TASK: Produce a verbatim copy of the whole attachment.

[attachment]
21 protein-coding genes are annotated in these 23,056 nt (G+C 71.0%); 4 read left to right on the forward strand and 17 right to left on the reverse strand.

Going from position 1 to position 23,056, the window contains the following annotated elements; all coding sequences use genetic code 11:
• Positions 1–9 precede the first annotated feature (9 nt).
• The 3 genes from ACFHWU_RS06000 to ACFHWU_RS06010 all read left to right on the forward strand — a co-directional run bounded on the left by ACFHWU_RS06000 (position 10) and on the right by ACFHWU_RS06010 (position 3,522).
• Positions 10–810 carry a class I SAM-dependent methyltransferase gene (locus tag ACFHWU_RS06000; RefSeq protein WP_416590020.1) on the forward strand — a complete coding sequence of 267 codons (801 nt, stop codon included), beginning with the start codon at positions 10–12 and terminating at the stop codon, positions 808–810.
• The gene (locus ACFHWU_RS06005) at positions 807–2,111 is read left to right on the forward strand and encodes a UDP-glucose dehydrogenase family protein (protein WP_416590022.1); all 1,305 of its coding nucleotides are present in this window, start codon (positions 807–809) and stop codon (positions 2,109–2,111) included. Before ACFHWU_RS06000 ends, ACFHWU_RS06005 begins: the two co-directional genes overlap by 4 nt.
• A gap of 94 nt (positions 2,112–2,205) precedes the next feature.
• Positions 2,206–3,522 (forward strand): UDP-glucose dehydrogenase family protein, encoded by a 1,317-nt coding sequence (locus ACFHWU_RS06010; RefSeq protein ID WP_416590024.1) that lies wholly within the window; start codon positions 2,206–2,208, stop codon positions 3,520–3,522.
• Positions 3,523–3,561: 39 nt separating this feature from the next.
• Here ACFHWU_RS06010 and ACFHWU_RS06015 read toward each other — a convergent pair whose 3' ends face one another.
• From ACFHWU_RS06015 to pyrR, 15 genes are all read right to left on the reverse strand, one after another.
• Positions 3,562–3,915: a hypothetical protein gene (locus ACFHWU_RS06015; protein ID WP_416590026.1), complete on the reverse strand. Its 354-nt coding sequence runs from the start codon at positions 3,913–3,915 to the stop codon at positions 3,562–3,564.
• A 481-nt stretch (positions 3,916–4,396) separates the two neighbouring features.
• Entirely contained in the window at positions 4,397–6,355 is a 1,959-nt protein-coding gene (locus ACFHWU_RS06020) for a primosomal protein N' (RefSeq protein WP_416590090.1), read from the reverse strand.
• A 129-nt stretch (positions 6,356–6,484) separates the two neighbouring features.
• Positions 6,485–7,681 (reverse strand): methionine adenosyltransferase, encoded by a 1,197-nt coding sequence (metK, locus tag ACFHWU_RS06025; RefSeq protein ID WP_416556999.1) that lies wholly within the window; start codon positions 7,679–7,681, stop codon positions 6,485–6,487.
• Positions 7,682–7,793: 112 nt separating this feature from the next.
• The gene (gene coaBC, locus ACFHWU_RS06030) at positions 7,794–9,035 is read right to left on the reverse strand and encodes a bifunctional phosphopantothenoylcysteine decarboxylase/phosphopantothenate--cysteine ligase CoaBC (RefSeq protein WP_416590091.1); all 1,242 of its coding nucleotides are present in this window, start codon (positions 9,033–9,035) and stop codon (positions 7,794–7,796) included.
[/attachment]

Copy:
21 protein-coding genes are annotated in these 23,056 nt (G+C 71.0%); 4 read left to right on the forward strand and 17 right to left on the reverse strand.

Going from position 1 to position 23,056, the window contains the following annotated elements; all coding sequences use genetic code 11:
• Positions 1–9 precede the first annotated feature (9 nt).
• The 3 genes from ACFHWU_RS06000 to ACFHWU_RS06010 all read left to right on the forward strand — a co-directional run bounded on the left by ACFHWU_RS06000 (position 10) and on the right by ACFHWU_RS06010 (position 3,522).
• Positions 10–810 carry a class I SAM-dependent methyltransferase gene (locus tag ACFHWU_RS06000; RefSeq protein WP_416590020.1) on the forward strand — a complete coding sequence of 267 codons (801 nt, stop codon included), beginning with the start codon at positions 10–12 and terminating at the stop codon, positions 808–810.
• The gene (locus ACFHWU_RS06005) at positions 807–2,111 is read left to right on the forward strand and encodes a UDP-glucose dehydrogenase family protein (protein WP_416590022.1); all 1,305 of its coding nucleotides are present in this window, start codon (positions 807–809) and stop codon (positions 2,109–2,111) included. Before ACFHWU_RS06000 ends, ACFHWU_RS06005 begins: the two co-directional genes overlap by 4 nt.
• A gap of 94 nt (positions 2,112–2,205) precedes the next feature.
• Positions 2,206–3,522 (forward strand): UDP-glucose dehydrogenase family protein, encoded by a 1,317-nt coding sequence (locus ACFHWU_RS06010; RefSeq protein ID WP_416590024.1) that lies wholly within the window; start codon positions 2,206–2,208, stop codon positions 3,520–3,522.
• Positions 3,523–3,561: 39 nt separating this feature from the next.
• Here ACFHWU_RS06010 and ACFHWU_RS06015 read toward each other — a convergent pair whose 3' ends face one another.
• From ACFHWU_RS06015 to pyrR, 15 genes are all read right to left on the reverse strand, one after another.
• Positions 3,562–3,915: a hypothetical protein gene (locus ACFHWU_RS06015; protein ID WP_416590026.1), complete on the reverse strand. Its 354-nt coding sequence runs from the start codon at positions 3,913–3,915 to the stop codon at positions 3,562–3,564.
• A 481-nt stretch (positions 3,916–4,396) separates the two neighbouring features.
• Entirely contained in the window at positions 4,397–6,355 is a 1,959-nt protein-coding gene (locus ACFHWU_RS06020) for a primosomal protein N' (RefSeq protein WP_416590090.1), read from the reverse strand.
• A 129-nt stretch (positions 6,356–6,484) separates the two neighbouring features.
• Positions 6,485–7,681 (reverse strand): methionine adenosyltransferase, encoded by a 1,197-nt coding sequence (metK, locus tag ACFHWU_RS06025; RefSeq protein ID WP_416556999.1) that lies wholly within the window; start codon positions 7,679–7,681, stop codon positions 6,485–6,487.
• Positions 7,682–7,793: 112 nt separating this feature from the next.
• The gene (gene coaBC, locus ACFHWU_RS06030) at positions 7,794–9,035 is read right to left on the reverse strand and encodes a bifunctional phosphopantothenoylcysteine decarboxylase/phosphopantothenate--cysteine ligase CoaBC (RefSeq protein WP_416590091.1); all 1,242 of its coding nucleotides are present in this window, start codon (positions 9,033–9,035) and stop codon (positions 7,794–7,796) included.